Teri

Hand saw?

Recommended Posts

I would not buy it.  It is pretty recent, based on the aluminum medallion and the shape of the handle.  I like the Disstons from before 1930ish.  The reason I would not buy this saw is the plate is pretty rusty for newer saw and is probably not great quality steel,  the handle would not be comfortable (and is not sized for a typical 3 fingered grip), also the hang looks really high to me. It is properly priced though. 

 

Almost any saw that buy buy used (CL eBay or other) is going to require a little work...at the very least sharpening, and more than likely a bit of jointing, and cleaning.  If you buy one from Patrick Leach or Joshua Clark you'll know the condition, and may require substantially less setup. The only way to get one that is ready to go is to buy from a new manufacturer (Bad Axe, L-N, LV etc.) or from a old saw restorer...whose names currently escape me, I know Mark Harrell of Bad Axe sometimes has some, and Matt Cianci might, and I forgot the rest.  

  • Like 1

Share this post


Link to post
Share on other sites

For your very first handsaw it's not a bad idea to go to local big box store and pick up a hardpoint saw for around $20. They are very sharp and actually work a lot better than you would expect. Use the saw for rough breakdown of stock for your projects. If you like using the handsaw than think about getting a rip and crosscut saw. It's always handy to have a Hardpoint, they are great for breaking down 2x4's or anything that you don't want your nice saws to touch. 

  • Like 2

Share this post


Link to post
Share on other sites

Great saws for a lower entry price are made by Lee Valley: try their Veritas saws--dovetail, carcass, or tenon. 

 

NO, I don't own or use them; but, I have learned after restoring a bunch of old saws that the LVs are quite a deal once all set up costs are considered for refurbishing!

 

Nor would I hesitate to suggest that you consider a Wenzloff, a Bad Axe, an Adria, or a LN saw. These are excellent quality at mostly a fair price. You do get what you pay for!!!!!! Buy once, buy right!

 

Blessings,

Share this post


Link to post
Share on other sites

Is there any thoughts regarding a brand based on a hand size?  I looked at the Bad Axe website... and one day I may be ready to spend that kind of money on a saw, but not today.  But I notice they customize based on hand size - and based on their measurements I would need an extra small.  I guess I probably need to just get into a store and handle a couple and see how they feel. I just wondered if there was a brand that maybe ran small...?

Share this post


Link to post
Share on other sites

I have one of these and use it quiet often.... to lay my glue brush on to keep it off of my work bench. Don't waste your money

Share this post


Link to post
Share on other sites

I have the Lee Valley dovetail and carcass saws.  I think they are great, and at a very good price point.  I have used their larger saws a couple times and they were fine as well.  They are sharp on arrival, but after sharpening my dovetail saw the performance was outstanding, so a quick pass with a file wouldn't hurt. The other nice thing about the Lee Valley saws, is they have made available patterns for the handles.  You could adjust the dimensions to fit your hand, just keep the shaft hole and mating surface consistent:  http://www.leevalley.com/us/wood/page.aspx?p=63262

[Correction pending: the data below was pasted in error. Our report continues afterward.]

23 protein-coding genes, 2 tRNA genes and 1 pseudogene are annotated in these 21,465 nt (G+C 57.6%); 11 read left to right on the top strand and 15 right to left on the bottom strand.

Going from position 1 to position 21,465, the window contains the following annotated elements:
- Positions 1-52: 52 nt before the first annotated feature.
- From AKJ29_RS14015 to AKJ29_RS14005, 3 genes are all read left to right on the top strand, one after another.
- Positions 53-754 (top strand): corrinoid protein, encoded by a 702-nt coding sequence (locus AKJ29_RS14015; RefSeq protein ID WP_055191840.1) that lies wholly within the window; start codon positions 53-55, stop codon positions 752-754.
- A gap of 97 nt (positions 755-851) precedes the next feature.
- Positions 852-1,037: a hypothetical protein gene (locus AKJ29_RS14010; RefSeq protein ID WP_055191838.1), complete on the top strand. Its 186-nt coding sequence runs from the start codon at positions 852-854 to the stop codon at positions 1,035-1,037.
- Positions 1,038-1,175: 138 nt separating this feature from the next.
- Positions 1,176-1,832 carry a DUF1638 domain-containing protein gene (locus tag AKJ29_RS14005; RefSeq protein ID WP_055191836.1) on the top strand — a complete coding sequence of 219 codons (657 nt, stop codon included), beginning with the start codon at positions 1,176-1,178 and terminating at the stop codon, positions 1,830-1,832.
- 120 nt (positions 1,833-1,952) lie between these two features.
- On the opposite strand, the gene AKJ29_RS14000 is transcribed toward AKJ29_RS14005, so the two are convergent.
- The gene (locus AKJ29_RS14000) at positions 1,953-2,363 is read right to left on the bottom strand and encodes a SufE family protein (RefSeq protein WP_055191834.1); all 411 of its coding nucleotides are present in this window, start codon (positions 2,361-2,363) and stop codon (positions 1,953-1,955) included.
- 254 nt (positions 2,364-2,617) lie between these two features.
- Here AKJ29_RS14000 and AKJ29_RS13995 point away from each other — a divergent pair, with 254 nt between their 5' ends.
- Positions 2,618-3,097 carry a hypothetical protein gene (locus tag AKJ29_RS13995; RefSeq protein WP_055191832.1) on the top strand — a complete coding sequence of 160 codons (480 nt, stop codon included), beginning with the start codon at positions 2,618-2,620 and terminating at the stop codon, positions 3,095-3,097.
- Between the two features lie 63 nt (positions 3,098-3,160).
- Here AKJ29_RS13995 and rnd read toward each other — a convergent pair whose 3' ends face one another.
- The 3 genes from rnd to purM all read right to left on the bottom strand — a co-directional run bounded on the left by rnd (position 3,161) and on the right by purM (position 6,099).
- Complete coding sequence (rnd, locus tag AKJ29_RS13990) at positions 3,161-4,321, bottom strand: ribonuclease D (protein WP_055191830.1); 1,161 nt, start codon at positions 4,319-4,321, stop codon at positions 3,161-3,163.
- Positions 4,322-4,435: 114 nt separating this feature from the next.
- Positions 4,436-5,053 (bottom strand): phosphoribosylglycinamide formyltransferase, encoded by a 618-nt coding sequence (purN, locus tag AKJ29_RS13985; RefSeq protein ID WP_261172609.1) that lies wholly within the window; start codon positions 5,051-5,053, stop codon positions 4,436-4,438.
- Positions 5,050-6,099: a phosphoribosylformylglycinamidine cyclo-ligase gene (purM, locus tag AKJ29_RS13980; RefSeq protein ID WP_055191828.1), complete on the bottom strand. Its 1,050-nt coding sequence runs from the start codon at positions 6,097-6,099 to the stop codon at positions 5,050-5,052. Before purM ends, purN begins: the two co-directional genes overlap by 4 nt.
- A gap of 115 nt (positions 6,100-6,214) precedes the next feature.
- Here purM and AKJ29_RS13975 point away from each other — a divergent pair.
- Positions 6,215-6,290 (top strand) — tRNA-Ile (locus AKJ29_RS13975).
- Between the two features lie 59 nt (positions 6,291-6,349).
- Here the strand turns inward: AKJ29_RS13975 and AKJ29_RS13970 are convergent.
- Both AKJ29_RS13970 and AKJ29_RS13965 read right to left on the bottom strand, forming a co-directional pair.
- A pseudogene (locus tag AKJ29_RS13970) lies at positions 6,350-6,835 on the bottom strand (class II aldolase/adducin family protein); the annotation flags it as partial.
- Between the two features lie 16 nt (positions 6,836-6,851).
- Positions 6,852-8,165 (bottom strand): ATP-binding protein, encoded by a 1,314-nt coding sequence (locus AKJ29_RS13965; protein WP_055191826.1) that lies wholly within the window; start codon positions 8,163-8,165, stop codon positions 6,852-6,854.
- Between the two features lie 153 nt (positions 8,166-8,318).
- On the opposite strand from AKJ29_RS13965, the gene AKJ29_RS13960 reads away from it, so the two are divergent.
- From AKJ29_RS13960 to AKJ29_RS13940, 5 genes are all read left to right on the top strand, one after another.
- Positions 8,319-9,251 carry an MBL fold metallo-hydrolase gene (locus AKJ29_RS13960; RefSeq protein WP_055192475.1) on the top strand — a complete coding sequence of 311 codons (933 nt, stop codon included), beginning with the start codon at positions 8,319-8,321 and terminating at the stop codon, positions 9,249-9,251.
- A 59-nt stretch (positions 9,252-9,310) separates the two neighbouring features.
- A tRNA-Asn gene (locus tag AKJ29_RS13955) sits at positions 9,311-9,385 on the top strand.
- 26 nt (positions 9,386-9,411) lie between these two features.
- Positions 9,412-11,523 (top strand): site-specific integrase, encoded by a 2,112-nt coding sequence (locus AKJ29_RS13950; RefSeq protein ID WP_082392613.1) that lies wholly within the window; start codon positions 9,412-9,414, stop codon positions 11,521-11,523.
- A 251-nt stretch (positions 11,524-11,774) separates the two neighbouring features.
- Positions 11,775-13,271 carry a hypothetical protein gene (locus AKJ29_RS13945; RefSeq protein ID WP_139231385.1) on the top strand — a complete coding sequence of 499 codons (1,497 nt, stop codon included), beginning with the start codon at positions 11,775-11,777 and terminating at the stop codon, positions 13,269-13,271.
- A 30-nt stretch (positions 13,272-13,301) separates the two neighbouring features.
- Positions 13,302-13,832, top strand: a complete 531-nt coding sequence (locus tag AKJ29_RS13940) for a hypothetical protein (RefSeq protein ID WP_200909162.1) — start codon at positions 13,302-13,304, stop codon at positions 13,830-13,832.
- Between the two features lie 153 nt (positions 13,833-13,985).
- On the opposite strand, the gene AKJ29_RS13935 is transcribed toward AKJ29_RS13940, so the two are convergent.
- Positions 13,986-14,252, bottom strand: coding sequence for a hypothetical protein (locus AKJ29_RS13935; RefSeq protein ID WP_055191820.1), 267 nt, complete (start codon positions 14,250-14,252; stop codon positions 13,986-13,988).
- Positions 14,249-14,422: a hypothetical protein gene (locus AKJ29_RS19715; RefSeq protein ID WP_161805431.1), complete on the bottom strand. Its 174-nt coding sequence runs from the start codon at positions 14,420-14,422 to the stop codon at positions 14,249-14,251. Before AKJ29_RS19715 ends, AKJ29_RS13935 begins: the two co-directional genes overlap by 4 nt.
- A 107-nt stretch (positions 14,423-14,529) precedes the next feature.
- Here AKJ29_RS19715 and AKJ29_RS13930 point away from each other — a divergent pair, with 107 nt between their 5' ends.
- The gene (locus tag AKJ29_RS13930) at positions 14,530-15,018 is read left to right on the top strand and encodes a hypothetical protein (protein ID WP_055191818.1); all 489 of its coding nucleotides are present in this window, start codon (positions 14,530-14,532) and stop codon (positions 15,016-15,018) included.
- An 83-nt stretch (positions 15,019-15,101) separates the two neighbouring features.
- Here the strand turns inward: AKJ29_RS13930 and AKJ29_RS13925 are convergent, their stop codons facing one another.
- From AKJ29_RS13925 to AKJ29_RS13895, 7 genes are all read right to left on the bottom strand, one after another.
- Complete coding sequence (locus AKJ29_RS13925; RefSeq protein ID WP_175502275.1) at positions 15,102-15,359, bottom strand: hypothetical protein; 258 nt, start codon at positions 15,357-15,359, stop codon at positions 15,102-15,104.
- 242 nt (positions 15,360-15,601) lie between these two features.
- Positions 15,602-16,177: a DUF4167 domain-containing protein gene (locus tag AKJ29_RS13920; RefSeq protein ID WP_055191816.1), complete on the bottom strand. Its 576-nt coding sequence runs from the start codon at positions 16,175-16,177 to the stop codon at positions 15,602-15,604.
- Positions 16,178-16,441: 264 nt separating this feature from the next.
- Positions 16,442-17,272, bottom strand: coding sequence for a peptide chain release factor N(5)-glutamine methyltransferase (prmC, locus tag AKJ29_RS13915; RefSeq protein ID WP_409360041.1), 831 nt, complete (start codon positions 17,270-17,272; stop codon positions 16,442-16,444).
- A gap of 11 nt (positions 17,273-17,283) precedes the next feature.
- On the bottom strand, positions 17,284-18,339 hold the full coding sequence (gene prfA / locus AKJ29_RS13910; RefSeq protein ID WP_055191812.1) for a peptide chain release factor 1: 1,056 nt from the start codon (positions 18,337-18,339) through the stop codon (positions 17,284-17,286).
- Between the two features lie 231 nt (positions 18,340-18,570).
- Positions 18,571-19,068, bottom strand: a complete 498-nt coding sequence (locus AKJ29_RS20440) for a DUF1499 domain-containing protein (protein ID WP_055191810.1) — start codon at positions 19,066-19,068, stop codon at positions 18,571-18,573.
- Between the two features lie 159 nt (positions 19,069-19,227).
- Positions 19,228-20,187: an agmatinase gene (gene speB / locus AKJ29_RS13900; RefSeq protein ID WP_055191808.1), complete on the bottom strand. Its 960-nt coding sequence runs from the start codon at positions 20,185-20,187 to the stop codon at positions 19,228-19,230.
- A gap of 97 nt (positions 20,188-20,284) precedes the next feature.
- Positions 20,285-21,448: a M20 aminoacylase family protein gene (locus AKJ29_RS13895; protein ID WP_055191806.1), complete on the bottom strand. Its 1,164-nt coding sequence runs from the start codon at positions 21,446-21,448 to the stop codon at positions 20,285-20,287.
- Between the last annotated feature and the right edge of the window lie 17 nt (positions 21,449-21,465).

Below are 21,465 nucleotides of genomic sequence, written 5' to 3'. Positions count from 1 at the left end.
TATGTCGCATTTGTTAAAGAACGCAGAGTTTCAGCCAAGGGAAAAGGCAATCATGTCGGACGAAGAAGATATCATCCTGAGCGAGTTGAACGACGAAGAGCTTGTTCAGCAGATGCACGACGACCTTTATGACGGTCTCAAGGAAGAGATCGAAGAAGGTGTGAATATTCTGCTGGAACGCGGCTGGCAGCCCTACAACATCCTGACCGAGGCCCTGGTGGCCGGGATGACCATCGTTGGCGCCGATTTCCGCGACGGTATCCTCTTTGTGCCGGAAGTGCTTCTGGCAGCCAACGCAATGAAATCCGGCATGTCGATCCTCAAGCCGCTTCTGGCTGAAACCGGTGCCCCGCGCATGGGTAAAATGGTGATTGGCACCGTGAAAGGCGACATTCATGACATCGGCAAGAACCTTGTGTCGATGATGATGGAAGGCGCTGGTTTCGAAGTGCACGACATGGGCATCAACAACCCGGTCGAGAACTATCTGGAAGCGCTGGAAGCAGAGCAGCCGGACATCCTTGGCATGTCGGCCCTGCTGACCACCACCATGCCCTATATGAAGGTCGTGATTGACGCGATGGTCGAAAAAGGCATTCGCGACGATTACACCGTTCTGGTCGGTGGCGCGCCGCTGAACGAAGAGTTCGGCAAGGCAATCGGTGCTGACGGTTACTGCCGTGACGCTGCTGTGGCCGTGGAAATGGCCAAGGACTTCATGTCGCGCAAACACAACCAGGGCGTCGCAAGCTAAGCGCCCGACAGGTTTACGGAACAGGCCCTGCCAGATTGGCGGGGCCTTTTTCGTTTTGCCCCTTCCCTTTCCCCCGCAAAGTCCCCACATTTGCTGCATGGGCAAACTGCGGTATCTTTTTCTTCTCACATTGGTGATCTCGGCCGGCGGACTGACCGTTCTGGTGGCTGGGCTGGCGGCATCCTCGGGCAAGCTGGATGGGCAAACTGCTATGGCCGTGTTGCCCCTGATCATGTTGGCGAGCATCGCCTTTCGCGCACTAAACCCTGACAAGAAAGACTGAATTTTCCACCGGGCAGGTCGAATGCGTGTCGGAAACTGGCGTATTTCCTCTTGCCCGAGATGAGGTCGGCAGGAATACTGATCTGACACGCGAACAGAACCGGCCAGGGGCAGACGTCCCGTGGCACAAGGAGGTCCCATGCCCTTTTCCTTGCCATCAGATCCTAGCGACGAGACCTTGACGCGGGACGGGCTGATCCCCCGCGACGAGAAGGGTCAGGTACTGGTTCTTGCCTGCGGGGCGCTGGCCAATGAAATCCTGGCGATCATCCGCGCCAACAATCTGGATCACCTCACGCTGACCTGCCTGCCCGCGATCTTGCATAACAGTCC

As far as hand size, I think the trick is to try and get some saw in your hands; LV are at Woodcraft, and many times antique stores have saws that may or may not be great purchases but give you an opportunity to feel the handles.  I have large but low volume hands, and it seems whatever the pre-1920 Disston size is fits me the best.  But the Bad Axe standard size and Lee Valley handles are comfortable enough for a few hours.

 

As far as which saw first, think about what you will be doing with it.  rough stock break down, final dimensioning,  joinery, dovetails, etc.  That should drive your first purchase, from there, any handle that is wood you can adapt or swap to fit your hand.

Share this post


Link to post
Share on other sites

If you have time but no money for a Veritas or Wenzloff or what have you, you could buy that saw (or a hardware store saw) and remove the handle and make one from a template here:

 

http://www.blackburntools.com/articles/saw-handle-templates/index.html

 

Then you can customize it to your hand.  Fancy antique saws used applewood handles.  It is hard to get in large pieces, so when I rehandled my Grandpa's old back saw I used cherry.  His was just a cheapo Craftsman saw but with a nice cherry handle and hand-sharpened and set teeth it is a great saw.  I didn't like the screws that were in the original handle so I bought these:

 

http://www.amazon.com/Great-Neck-Hand-Replacement-Screws/dp/B000G33PA8

 

Not as fancy as the boutique makers' split screws but they look better than machine screws and work well. 

Share this post


Link to post
Share on other sites

Join the conversation

You can post now and register later. If you have an account, sign in now to post with your account.

Guest
Reply to this topic...

×   Pasted as rich text.   Paste as plain text instead

  Only 75 emoji are allowed.

×   Your link has been automatically embedded.   Display as a link instead

×   Your previous content has been restored.   Clear editor

×   You cannot paste images directly. Upload or insert images from URL.